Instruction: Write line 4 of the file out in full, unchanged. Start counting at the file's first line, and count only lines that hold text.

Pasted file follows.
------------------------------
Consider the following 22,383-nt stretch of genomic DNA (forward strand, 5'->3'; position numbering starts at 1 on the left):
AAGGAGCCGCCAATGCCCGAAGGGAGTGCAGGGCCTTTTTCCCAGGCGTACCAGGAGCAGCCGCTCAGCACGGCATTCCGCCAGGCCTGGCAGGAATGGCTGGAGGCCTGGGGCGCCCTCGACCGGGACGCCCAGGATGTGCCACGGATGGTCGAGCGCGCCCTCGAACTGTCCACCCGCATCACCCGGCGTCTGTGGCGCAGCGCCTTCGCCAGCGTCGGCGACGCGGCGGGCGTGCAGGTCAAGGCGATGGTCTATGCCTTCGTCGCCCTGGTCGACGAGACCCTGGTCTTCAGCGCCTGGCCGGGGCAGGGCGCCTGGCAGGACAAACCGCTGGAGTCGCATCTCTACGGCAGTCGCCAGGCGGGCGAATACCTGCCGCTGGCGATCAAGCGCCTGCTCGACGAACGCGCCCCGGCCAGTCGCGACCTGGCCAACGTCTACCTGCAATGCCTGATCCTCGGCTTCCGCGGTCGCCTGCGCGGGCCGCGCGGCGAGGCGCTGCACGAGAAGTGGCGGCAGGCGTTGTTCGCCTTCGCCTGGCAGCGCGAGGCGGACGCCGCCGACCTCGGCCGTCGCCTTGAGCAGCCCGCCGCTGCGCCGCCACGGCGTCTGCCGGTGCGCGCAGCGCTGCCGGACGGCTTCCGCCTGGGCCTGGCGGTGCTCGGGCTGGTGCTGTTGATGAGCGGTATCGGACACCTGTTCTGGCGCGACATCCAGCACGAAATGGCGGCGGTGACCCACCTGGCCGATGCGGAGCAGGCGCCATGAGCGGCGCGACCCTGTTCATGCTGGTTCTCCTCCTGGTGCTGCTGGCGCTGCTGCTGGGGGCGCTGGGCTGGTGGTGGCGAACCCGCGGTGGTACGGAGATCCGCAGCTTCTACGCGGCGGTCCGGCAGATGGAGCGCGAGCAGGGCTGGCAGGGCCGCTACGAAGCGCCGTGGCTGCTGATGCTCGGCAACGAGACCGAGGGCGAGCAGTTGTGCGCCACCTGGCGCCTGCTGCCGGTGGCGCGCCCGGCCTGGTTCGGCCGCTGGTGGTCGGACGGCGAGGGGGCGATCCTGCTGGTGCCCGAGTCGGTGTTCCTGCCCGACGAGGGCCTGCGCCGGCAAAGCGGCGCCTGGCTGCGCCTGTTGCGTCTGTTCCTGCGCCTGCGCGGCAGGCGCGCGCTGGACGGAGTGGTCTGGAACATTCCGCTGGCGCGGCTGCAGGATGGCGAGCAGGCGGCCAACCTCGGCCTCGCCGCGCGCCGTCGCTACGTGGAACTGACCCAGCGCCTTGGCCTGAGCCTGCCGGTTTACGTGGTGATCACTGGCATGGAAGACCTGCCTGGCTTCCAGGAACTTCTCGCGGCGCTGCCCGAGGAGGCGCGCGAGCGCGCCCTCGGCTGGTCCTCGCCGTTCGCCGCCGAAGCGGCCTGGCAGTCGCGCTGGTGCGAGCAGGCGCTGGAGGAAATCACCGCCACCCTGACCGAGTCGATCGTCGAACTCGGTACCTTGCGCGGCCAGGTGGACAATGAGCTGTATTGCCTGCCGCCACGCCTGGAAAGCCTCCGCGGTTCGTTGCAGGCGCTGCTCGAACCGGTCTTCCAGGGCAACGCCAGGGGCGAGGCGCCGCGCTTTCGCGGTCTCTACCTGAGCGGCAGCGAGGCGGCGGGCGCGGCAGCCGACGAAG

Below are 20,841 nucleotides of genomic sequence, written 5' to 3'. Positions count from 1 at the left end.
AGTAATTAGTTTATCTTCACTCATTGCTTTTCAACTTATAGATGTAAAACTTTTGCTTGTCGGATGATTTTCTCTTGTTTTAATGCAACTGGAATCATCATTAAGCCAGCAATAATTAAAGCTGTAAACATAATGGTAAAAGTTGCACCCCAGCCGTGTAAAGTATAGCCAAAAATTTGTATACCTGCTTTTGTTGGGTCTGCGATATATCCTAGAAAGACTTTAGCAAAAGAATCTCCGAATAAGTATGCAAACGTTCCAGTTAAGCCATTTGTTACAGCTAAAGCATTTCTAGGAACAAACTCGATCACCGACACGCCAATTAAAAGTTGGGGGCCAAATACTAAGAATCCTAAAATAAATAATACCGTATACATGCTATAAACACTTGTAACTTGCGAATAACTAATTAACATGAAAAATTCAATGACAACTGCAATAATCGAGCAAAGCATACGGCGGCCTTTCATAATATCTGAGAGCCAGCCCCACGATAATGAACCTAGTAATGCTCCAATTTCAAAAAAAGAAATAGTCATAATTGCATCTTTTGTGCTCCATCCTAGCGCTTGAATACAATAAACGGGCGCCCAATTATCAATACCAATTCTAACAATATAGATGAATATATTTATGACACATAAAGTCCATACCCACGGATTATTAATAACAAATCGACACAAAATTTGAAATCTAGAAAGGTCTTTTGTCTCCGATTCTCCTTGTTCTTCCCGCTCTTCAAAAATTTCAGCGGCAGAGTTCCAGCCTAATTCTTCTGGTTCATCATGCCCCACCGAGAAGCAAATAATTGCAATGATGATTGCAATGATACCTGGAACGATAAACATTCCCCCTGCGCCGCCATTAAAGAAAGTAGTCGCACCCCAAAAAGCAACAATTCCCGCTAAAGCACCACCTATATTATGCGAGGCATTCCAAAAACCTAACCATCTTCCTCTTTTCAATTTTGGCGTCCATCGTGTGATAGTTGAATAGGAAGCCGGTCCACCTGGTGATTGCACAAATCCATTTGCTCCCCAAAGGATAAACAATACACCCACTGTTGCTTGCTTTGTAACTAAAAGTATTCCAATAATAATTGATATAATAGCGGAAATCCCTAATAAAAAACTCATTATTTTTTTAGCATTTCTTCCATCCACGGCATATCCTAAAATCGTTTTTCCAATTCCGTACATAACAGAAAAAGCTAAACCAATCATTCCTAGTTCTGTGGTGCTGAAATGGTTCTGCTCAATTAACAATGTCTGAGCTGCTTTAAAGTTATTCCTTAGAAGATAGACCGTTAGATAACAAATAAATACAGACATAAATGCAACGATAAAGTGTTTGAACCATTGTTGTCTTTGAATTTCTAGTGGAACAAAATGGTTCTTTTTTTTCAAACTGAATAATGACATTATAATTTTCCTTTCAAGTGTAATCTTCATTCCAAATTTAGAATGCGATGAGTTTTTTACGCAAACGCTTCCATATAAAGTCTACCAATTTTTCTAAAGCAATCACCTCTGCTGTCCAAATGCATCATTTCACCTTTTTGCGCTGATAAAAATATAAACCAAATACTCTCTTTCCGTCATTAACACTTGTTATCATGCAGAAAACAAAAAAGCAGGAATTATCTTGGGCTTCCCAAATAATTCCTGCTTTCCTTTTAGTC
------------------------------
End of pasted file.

AGTAATTAGTTTATCTTCACTCATTGCTTTTCAACTTATAGATGTAAAACTTTTGCTTGTCGGATGATTTTCTCTTGTTTTAATGCAACTGGAATCATCATTAAGCCAGCAATAATTAAAGCTGTAAACATAATGGTAAAAGTTGCACCCCAGCCGTGTAAAGTATAGCCAAAAATTTGTATACCTGCTTTTGTTGGGTCTGCGATATATCCTAGAAAGACTTTAGCAAAAGAATCTCCGAATAAGTATGCAAACGTTCCAGTTAAGCCATTTGTTACAGCTAAAGCATTTCTAGGAACAAACTCGATCACCGACACGCCAATTAAAAGTTGGGGGCCAAATACTAAGAATCCTAAAATAAATAATACCGTATACATGCTATAAACACTTGTAACTTGCGAATAACTAATTAACATGAAAAATTCAATGACAACTGCAATAATCGAGCAAAGCATACGGCGGCCTTTCATAATATCTGAGAGCCAGCCCCACGATAATGAACCTAGTAATGCTCCAATTTCAAAAAAAGAAATAGTCATAATTGCATCTTTTGTGCTCCATCCTAGCGCTTGAATACAATAAACGGGCGCCCAATTATCAATACCAATTCTAACAATATAGATGAATATATTTATGACACATAAAGTCCATACCCACGGATTATTAATAACAAATCGACACAAAATTTGAAATCTAGAAAGGTCTTTTGTCTCCGATTCTCCTTGTTCTTCCCGCTCTTCAAAAATTTCAGCGGCAGAGTTCCAGCCTAATTCTTCTGGTTCATCATGCCCCACCGAGAAGCAAATAATTGCAATGATGATTGCAATGATACCTGGAACGATAAACATTCCCCCTGCGCCGCCATTAAAGAAAGTAGTCGCACCCCAAAAAGCAACAATTCCCGCTAAAGCACCACCTATATTATGCGAGGCATTCCAAAAACCTAACCATCTTCCTCTTTTCAATTTTGGCGTCCATCGTGTGATAGTTGAATAGGAAGCCGGTCCACCTGGTGATTGCACAAATCCATTTGCTCCCCAAAGGATAAACAATACACCCACTGTTGCTTGCTTTGTAACTAAAAGTATTCCAATAATAATTGATATAATAGCGGAAATCCCTAATAAAAAACTCATTATTTTTTTAGCATTTCTTCCATCCACGGCATATCCTAAAATCGTTTTTCCAATTCCGTACATAACAGAAAAAGCTAAACCAATCATTCCTAGTTCTGTGGTGCTGAAATGGTTCTGCTCAATTAACAATGTCTGAGCTGCTTTAAAGTTATTCCTTAGAAGATAGACCGTTAGATAACAAATAAATACAGACATAAATGCAACGATAAAGTGTTTGAACCATTGTTGTCTTTGAATTTCTAGTGGAACAAAATGGTTCTTTTTTTTCAAACTGAATAATGACATTATAATTTTCCTTTCAAGTGTAATCTTCATTCCAAATTTAGAATGCGATGAGTTTTTTACGCAAACGCTTCCATATAAAGTCTACCAATTTTTCTAAAGCAATCACCTCTGCTGTCCAAATGCATCATTTCACCTTTTTGCGCTGATAAAAATATAAACCAAATACTCTCTTTCCGTCATTAACACTTGTTATCATGCAGAAAACAAAAAAGCAGGAATTATCTTGGGCTTCCCAAATAATTCCTGCTTTCCTTTTAGTC